Events 2014-15

by Rachel Barney .

Events 2014-2015

Tuesday, September 16
John Dillon (Trinity College Dublin): “The Origins of Platonist Dogmatism”; JHB 100, 3-5pm (This event will be followed by a beginning-of-the-year reception)
 
Friday/Saturday, September 19/20
Thursday, September 25
Jessica Moss (NYU): “Dual Systems in 400 BC: Plato’s Parts of the Soul and Contemporary Psychology”; JHB 100, 3-5pm (This talk is part of the Department of Philosophy’s Colloquium Series)
Thursday, October 9
Alexander Long (University of St. Andrews): “Achieved and Guaranteed Immortality in Plato”; JHB 418, 3-5pm
  
Saturday/Sunday, March 7/8
Sarah Broadie (University of St. Andrews): “Plato and Aristotle on the Theoretical Impulse”; JHB 418, 3-5pm
Wednesday, April 8
Jean de Groot (Catholic University of America): “The Trouble with Weight: Mechanics up to Archimedes”; room 212, Victoria College, 12-1:30pm (This is the annual IHPST-CPAMP Lecture on Ancient and Medieval Science, co-organized by CPAMP and the Institute for the History and Philosophy of Science and Technology.)

UTCMP 2015

by Rachel Barney .

The University of Toronto Colloquium in Mediaeval Philosophy 2015

Friday, September 25

Session I (4:30 – 6:30)


Chair: Matthew K. Siebert (University of Toronto)

Speaker: Marilyn McCord Adams (Rutgers University): “John Duns Scotus vs Henry of Ghent on Divine Illumination: Muddying the Waters”

Commentary: Giorgio Pini (Fordham University)

 

Saturday, September 26

 

Session II (10:00 – 12:00)

Chair: Walid Saleh (University of Toronto)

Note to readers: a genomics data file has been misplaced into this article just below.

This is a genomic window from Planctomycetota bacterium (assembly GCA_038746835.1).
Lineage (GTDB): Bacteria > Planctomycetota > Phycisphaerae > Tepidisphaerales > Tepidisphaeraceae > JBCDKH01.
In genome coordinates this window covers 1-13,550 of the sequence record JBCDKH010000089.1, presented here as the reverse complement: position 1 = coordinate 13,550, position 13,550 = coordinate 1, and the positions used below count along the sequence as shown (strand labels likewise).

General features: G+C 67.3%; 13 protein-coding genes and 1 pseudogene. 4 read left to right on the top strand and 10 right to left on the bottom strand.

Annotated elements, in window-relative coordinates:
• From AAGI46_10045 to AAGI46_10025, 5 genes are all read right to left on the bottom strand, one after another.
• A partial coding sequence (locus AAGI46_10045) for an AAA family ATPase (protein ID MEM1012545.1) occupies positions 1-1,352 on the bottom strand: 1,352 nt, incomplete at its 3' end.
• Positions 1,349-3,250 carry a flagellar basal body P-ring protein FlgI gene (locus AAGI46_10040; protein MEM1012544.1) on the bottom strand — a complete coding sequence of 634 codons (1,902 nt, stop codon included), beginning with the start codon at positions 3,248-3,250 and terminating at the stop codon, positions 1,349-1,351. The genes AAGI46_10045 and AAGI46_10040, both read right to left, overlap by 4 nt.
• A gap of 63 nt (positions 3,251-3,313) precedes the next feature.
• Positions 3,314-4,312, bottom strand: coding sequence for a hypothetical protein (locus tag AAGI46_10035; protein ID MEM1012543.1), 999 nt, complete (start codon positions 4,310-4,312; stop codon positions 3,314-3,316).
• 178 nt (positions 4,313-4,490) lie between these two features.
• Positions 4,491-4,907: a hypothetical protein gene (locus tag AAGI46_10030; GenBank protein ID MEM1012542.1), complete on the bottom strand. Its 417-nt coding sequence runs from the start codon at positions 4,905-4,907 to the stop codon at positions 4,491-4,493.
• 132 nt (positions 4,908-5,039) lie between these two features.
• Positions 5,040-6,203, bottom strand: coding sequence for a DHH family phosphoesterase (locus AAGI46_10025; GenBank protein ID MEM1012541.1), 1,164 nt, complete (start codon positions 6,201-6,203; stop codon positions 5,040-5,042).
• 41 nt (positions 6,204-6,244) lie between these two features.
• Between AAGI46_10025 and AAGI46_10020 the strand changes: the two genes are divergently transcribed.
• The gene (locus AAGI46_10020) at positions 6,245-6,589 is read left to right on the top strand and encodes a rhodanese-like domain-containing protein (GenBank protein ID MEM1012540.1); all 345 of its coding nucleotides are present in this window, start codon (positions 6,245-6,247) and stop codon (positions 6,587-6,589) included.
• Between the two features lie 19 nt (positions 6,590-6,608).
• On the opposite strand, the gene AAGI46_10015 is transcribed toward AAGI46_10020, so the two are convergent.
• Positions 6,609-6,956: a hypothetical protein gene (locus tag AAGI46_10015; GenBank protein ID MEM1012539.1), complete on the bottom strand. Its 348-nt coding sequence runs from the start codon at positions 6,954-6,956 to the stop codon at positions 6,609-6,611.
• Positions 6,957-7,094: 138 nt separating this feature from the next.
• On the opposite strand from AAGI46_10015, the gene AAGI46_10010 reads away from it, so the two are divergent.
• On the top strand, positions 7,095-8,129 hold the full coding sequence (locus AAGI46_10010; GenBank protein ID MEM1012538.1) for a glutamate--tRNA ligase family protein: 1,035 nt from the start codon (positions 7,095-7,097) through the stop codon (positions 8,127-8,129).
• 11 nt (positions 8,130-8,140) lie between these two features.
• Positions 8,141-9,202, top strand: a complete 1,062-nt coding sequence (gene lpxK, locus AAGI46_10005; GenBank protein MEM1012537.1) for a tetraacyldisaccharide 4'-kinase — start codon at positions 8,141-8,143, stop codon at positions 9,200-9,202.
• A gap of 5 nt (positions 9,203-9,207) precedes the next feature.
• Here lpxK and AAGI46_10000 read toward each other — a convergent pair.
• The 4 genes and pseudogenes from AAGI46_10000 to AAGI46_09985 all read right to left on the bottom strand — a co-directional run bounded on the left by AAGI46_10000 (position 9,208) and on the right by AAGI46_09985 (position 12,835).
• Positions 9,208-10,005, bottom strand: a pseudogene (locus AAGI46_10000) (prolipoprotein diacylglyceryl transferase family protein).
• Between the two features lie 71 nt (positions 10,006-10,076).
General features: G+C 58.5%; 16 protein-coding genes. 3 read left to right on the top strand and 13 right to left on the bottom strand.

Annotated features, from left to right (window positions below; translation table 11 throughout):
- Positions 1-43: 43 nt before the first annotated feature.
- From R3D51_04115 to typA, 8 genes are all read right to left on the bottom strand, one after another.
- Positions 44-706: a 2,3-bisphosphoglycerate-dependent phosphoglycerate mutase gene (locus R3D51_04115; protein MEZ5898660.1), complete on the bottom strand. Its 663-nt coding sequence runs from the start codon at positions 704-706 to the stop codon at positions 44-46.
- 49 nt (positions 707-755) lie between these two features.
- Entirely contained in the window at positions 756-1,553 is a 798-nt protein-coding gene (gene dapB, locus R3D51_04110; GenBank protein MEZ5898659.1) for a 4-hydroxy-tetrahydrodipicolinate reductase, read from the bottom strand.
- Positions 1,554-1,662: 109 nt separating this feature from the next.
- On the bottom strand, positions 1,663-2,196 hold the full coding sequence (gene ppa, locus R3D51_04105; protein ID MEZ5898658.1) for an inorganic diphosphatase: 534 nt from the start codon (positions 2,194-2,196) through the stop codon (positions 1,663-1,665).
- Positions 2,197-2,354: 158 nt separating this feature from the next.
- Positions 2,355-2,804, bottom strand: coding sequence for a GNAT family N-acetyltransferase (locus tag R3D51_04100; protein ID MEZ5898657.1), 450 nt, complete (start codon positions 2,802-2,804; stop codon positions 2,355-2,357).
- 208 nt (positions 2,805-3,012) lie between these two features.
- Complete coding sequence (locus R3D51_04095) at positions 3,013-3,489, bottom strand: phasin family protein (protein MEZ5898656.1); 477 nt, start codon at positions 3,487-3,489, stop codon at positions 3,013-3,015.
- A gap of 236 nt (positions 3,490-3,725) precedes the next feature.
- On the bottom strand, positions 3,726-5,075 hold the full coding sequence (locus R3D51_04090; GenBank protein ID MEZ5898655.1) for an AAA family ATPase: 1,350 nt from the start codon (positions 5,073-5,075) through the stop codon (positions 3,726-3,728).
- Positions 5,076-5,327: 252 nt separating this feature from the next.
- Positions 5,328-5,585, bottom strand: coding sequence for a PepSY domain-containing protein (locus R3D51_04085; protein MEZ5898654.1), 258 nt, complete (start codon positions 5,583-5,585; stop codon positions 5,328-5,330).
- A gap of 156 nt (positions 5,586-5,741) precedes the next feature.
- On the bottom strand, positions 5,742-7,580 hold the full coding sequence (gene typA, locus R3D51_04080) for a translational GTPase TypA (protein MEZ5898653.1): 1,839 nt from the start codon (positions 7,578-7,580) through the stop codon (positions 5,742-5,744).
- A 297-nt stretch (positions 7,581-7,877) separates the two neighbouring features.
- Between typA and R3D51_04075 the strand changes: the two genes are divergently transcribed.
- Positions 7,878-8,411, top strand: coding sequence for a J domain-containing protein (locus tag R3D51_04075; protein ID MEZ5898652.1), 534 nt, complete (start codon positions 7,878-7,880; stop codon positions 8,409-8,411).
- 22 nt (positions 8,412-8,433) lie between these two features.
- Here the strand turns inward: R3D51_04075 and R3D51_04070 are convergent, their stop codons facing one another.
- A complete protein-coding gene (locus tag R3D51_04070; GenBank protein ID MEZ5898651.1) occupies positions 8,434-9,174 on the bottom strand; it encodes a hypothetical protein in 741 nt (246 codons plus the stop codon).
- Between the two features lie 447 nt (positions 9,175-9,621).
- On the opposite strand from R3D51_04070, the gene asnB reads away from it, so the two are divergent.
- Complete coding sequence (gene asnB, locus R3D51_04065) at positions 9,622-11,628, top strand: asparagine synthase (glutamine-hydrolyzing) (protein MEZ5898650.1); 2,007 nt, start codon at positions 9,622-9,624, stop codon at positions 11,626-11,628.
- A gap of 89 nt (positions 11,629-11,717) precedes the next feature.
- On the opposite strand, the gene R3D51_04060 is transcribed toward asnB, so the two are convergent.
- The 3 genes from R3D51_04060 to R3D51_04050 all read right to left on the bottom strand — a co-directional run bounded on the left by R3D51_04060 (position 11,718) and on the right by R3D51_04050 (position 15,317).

Speaker: Emma Gannagé (Georgetown University): “Al-Kindî On Why Mathematics Matters”

Commentary: Thérèse-Anne Druart (Catholic University of America)

 

Session III (2:00 – 4:00)

Chair: Celia Byrne (University of Toronto)

Zita Thot (Fordham University): “Was Giles a Thomist about Divine Concurrence?”

René Létourneau (Université du Québec, Montréal): “Substantial Plurality of the Soul: A Mid-XIIIth Century Naturalist Interpretation”

Michael Szlachta (University of Toronto): “Peter John Olivi, Freedom, and the Will’s Dominativus Aspectus

 

Session IV (4:15 – 6:15)

Chair: Bernardo Carlos Bazan (University of Ottawa)

Antoine Côté (University of Ottawa): “Pierre Roger (1291-1352) on the Causes and Object of Cognition”

Commentary: Peter John Hartman (Loyola University, Chicago)

All sessions will be held in Room 100 of the Jackman Humanities Building (170 St. George Street) and are free and open to the public.

Registration and inquiries: medieval_dot_philosophy_at_utoronto_dot_ca

The colloquium is sponsored by the Department of Philosophy, the Collaborative Program in Ancient and Medieval Philosophy, the Centre for Medieval Studies, the Department of Near and Middle Eastern Studies, and the Pontifical Institute of Mediaeval Studies.

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Organizers: Deborah Black, Peter King, Martin Pickavé

Congratulations to Willie Costello

by Rachel Barney .

Willie Costello, a recent CPAMP graduate,  has been appointed a Mellon Postoctoral Fellow at Stanford University, a three-year position starting September 2015. Willie completed his PhD in the Philosophy Department in April, with his thesis “From causes to Forms: the Phaedo and the foundations of Platonic metaphysics”.

Congratulations to Willie Costello and Nathan Gilbert

by Rachel Barney .

Congratulations to Willie Costello and Nathan Gilbert on the successful defenses of their excellent dissertations this week. Well done Dr. Costello and Dr. Gilbert!! Willie Costello’s thesis is entitled “From Causes to Forms: the Phaedo and the Foundations of Platonic Metaphysics”. It was directed by Rachel Barney and the external examiner was Sarah Broadie (University of St. Andrews). Nathan Gilbert’s thesis “Among Friends: Cicero and the Epicureans” was supervised by Brad Inwood. Catherine Steel (University of Glasgow) took part in the defense as external examiner.

ATWAP 2015

by Rachel Barney .

THE ANCIENT SOPHISTS:
TEXTS, ARGUMENTS, METHODS, INFLUENCE

Seventh Annual Toronto Workshop in Ancient Philosophy 

March 7-8, 2015
Jackman Humanities Building 418

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Conference at Cambridge on Abelard’s Logic

by Rachel Barney .